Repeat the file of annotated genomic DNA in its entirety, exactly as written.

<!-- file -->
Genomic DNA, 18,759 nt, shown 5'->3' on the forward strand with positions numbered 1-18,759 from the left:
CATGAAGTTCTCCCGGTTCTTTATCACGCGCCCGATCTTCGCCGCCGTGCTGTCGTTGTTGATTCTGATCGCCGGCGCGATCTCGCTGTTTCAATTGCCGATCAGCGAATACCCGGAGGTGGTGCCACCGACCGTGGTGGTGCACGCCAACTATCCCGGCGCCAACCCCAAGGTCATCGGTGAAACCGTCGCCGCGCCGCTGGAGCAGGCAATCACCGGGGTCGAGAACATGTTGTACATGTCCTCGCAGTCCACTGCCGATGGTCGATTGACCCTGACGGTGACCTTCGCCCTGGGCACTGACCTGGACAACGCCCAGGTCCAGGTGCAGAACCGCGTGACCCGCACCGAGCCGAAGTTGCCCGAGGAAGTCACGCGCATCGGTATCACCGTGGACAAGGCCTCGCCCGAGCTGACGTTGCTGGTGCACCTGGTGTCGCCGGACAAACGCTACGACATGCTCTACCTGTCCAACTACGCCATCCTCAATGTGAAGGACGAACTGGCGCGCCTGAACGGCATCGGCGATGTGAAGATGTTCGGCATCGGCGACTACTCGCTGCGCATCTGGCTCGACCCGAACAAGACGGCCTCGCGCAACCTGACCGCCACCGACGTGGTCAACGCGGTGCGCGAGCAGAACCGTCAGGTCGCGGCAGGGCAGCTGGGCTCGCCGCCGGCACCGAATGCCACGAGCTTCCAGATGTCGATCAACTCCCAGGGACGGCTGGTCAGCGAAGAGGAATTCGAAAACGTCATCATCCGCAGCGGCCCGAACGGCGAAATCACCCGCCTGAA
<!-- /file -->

Genomic DNA, 18,759 nt, shown 5'->3' on the forward strand with positions numbered 1-18,759 from the left:
CATGAAGTTCTCCCGGTTCTTTATCACGCGCCCGATCTTCGCCGCCGTGCTGTCGTTGTTGATTCTGATCGCCGGCGCGATCTCGCTGTTTCAATTGCCGATCAGCGAATACCCGGAGGTGGTGCCACCGACCGTGGTGGTGCACGCCAACTATCCCGGCGCCAACCCCAAGGTCATCGGTGAAACCGTCGCCGCGCCGCTGGAGCAGGCAATCACCGGGGTCGAGAACATGTTGTACATGTCCTCGCAGTCCACTGCCGATGGTCGATTGACCCTGACGGTGACCTTCGCCCTGGGCACTGACCTGGACAACGCCCAGGTCCAGGTGCAGAACCGCGTGACCCGCACCGAGCCGAAGTTGCCCGAGGAAGTCACGCGCATCGGTATCACCGTGGACAAGGCCTCGCCCGAGCTGACGTTGCTGGTGCACCTGGTGTCGCCGGACAAACGCTACGACATGCTCTACCTGTCCAACTACGCCATCCTCAATGTGAAGGACGAACTGGCGCGCCTGAACGGCATCGGCGATGTGAAGATGTTCGGCATCGGCGACTACTCGCTGCGCATCTGGCTCGACCCGAACAAGACGGCCTCGCGCAACCTGACCGCCACCGACGTGGTCAACGCGGTGCGCGAGCAGAACCGTCAGGTCGCGGCAGGGCAGCTGGGCTCGCCGCCGGCACCGAATGCCACGAGCTTCCAGATGTCGATCAACTCCCAGGGACGGCTGGTCAGCGAAGAGGAATTCGAAAACGTCATCATCCGCAGCGGCCCGAACGGCGAAATCACCCGCCTGAA